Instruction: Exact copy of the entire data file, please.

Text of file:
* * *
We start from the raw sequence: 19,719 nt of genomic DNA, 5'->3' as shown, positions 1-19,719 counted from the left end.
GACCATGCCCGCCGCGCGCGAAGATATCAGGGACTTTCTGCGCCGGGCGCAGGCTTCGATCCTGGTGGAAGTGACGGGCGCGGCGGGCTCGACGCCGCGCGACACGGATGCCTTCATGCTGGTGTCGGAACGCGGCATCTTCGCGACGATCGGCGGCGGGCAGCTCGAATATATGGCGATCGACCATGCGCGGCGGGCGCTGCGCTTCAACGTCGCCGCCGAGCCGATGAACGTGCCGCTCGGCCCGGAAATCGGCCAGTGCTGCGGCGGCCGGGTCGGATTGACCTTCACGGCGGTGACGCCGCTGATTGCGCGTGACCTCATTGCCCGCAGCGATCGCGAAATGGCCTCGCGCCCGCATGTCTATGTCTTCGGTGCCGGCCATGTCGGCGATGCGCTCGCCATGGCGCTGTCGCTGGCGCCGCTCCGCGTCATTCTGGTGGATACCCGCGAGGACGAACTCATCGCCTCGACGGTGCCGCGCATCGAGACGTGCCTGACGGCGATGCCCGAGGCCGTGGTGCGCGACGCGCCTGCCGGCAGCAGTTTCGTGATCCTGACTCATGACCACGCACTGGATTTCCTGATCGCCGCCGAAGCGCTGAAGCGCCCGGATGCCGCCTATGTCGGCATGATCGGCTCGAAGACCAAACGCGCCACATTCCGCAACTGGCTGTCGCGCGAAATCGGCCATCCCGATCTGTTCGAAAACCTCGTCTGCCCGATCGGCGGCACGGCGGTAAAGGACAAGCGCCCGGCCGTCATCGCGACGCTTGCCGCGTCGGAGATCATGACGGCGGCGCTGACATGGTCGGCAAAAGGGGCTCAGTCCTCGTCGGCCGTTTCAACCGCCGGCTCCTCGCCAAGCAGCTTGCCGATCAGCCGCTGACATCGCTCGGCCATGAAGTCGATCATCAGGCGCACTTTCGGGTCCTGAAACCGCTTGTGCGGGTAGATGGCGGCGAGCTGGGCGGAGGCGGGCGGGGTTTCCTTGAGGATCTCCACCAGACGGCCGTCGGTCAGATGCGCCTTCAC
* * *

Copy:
We start from the raw sequence: 19,719 nt of genomic DNA, 5'->3' as shown, positions 1-19,719 counted from the left end.
GACCATGCCCGCCGCGCGCGAAGATATCAGGGACTTTCTGCGCCGGGCGCAGGCTTCGATCCTGGTGGAAGTGACGGGCGCGGCGGGCTCGACGCCGCGCGACACGGATGCCTTCATGCTGGTGTCGGAACGCGGCATCTTCGCGACGATCGGCGGCGGGCAGCTCGAATATATGGCGATCGACCATGCGCGGCGGGCGCTGCGCTTCAACGTCGCCGCCGAGCCGATGAACGTGCCGCTCGGCCCGGAAATCGGCCAGTGCTGCGGCGGCCGGGTCGGATTGACCTTCACGGCGGTGACGCCGCTGATTGCGCGTGACCTCATTGCCCGCAGCGATCGCGAAATGGCCTCGCGCCCGCATGTCTATGTCTTCGGTGCCGGCCATGTCGGCGATGCGCTCGCCATGGCGCTGTCGCTGGCGCCGCTCCGCGTCATTCTGGTGGATACCCGCGAGGACGAACTCATCGCCTCGACGGTGCCGCGCATCGAGACGTGCCTGACGGCGATGCCCGAGGCCGTGGTGCGCGACGCGCCTGCCGGCAGCAGTTTCGTGATCCTGACTCATGACCACGCACTGGATTTCCTGATCGCCGCCGAAGCGCTGAAGCGCCCGGATGCCGCCTATGTCGGCATGATCGGCTCGAAGACCAAACGCGCCACATTCCGCAACTGGCTGTCGCGCGAAATCGGCCATCCCGATCTGTTCGAAAACCTCGTCTGCCCGATCGGCGGCACGGCGGTAAAGGACAAGCGCCCGGCCGTCATCGCGACGCTTGCCGCGTCGGAGATCATGACGGCGGCGCTGACATGGTCGGCAAAAGGGGCTCAGTCCTCGTCGGCCGTTTCAACCGCCGGCTCCTCGCCAAGCAGCTTGCCGATCAGCCGCTGACATCGCTCGGCCATGAAGTCGATCATCAGGCGCACTTTCGGGTCCTGAAACCGCTTGTGCGGGTAGATGGCGGCGAGCTGGGCGGAGGCGGGCGGGGTTTCCTTGAGGATCTCCACCAGACGGCCGTCGGTCAGATGCGCCTTCAC